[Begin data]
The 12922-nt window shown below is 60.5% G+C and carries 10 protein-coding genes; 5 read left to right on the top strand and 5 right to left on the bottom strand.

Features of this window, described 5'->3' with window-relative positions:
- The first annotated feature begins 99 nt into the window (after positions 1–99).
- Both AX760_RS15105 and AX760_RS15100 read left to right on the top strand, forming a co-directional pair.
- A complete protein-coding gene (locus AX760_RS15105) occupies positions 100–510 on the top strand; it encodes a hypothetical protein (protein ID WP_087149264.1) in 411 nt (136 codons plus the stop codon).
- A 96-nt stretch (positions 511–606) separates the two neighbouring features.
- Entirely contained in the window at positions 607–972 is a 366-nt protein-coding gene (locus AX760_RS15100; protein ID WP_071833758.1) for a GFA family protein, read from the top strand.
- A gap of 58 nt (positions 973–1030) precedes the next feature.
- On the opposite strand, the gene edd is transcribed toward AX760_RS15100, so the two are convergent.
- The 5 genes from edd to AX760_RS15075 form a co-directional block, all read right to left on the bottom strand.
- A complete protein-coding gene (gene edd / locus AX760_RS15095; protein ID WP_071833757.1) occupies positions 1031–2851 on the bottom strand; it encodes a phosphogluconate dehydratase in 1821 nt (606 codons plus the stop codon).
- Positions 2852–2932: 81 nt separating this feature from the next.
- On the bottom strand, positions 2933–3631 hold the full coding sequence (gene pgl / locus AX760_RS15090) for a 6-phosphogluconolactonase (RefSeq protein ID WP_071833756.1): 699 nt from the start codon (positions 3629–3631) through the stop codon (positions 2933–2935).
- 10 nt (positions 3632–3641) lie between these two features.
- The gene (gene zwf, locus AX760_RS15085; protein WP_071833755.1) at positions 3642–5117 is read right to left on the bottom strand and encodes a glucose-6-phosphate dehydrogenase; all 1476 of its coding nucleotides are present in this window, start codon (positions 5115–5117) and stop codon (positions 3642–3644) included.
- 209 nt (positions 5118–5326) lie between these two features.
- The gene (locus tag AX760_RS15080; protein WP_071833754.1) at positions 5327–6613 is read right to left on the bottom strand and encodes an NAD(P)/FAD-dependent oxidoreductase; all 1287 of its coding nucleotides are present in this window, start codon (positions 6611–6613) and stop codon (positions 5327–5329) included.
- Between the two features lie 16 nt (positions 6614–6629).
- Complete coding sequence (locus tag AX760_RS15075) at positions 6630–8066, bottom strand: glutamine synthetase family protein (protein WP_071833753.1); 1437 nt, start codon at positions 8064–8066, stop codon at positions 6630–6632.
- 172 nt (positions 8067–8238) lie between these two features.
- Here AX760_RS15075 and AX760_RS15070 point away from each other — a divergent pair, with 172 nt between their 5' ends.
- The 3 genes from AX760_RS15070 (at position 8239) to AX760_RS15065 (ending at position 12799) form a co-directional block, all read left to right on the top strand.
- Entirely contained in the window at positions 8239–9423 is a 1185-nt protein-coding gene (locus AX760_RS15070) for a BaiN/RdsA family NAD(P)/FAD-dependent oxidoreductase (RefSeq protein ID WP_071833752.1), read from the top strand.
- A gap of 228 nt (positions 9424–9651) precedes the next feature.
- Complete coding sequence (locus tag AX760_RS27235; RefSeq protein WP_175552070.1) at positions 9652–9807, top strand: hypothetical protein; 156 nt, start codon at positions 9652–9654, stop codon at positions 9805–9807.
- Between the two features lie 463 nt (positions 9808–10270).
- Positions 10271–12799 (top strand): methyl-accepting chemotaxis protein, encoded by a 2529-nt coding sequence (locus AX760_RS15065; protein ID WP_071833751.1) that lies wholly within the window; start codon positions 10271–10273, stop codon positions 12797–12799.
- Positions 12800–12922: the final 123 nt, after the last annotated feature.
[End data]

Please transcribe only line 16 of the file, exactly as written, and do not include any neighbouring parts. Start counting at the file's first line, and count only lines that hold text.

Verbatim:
- 209 nt (positions 5118–5326) lie between these two features.